The tragedies of last year must have had a considerable effect on the staff and personal tutors and the events this week will serve to bring back difficult memories. The mainstream media concentrate mostly on the lack of a ‘face to face’ meeting. But this must be put into the context of a modern mass education university. Nothing approaching the personal support offered at a school is available in a big university as resources are spread thinly. This comes as a profound shock to many when uncertainty and a fear of failing looms greater than in any of their previous experiences.

In its report today, the Tab – Bristol, noted the ‘Senior Tutor’ who had advised Ben. He is currently listed as an administrator at the university in a role as a ‘Residential Life Adviser’. Earlier he had been an administrator in the Development and Alumni Relations Office. His Linkedin posting reveals that he was dropped into the School of Humanities in the 2017/18 academic year as maternity cover for a year. However, it also reveals that he had been an experienced school teacher of Science in Chemistry and Physics for five years in the past. This would have made him very experienced in dealing with students like Ben. 

More pertinent is that the role of ‘Senior Tutor’ in a large university faculty is very demanding for anyone. The scale of the task might be considered a factor here. The Department of English is only one of five departments in the School of Humanities. The HESA statistics for 2017/18 indicate that there were 735 students of English Studies last year. The current department www site indicates that it has “42 scholars”. In terms of being a personal tutor, there are on average 17 to 18 students per member of staff to keep tabs on. A senior tutor has to coordinate the system. My experience is that, in practice, some staff take on many more tutees to lower the burden on those doing more research, teaching and other administration. I was allocated around six new students per year for many years. However, this was a relatively low number because of the size of my research group that I also managed alongside considerable teaching commitments. I found that just one student with serious problems can eat up a lot of time but that the time has to be made for them as a priority. If there are several, then the pressure can be immense as other demands, such as research to satisfy REF, are piled up.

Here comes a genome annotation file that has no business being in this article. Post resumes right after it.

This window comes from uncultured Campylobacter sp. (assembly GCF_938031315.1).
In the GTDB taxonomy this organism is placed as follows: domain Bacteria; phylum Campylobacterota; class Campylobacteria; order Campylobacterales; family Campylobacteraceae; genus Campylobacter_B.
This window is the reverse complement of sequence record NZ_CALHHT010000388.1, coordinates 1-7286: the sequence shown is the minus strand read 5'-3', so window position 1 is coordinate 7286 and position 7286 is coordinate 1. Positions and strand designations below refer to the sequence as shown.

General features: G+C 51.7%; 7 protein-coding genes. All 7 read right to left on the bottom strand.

Not just Bristol University.

Workload is a major issue in our universities and I regularly worked for over sixty hours per week; many times straying over weekends to eighty hours per week. The case last year of a long serving lecturer at Cardiff University Business School, Malcolm Anderson, who also killed himself, was a stark reminder of the pressures that exist (see BBC News 'Under pressure' Cardiff University lecturer fell to death. 6 June 2018). The university management was quoted as saying that Dr Anderson was an "outstanding teacher and researcher" who was "caring and unstinting in the time he would give to all". However, TEFS (15th June 2018 ‘Tragedy on Campus – now is the time to act to prevent suicides and mental distress’) also noted that a Business School student had died the same way in the same place in 2012 (Wales Online. ‘23-year-old Cardiff University student dies after falling from building’ 30th May 2012). The impact of that on staff and other students may have lasted longer tha
n many had anticipated.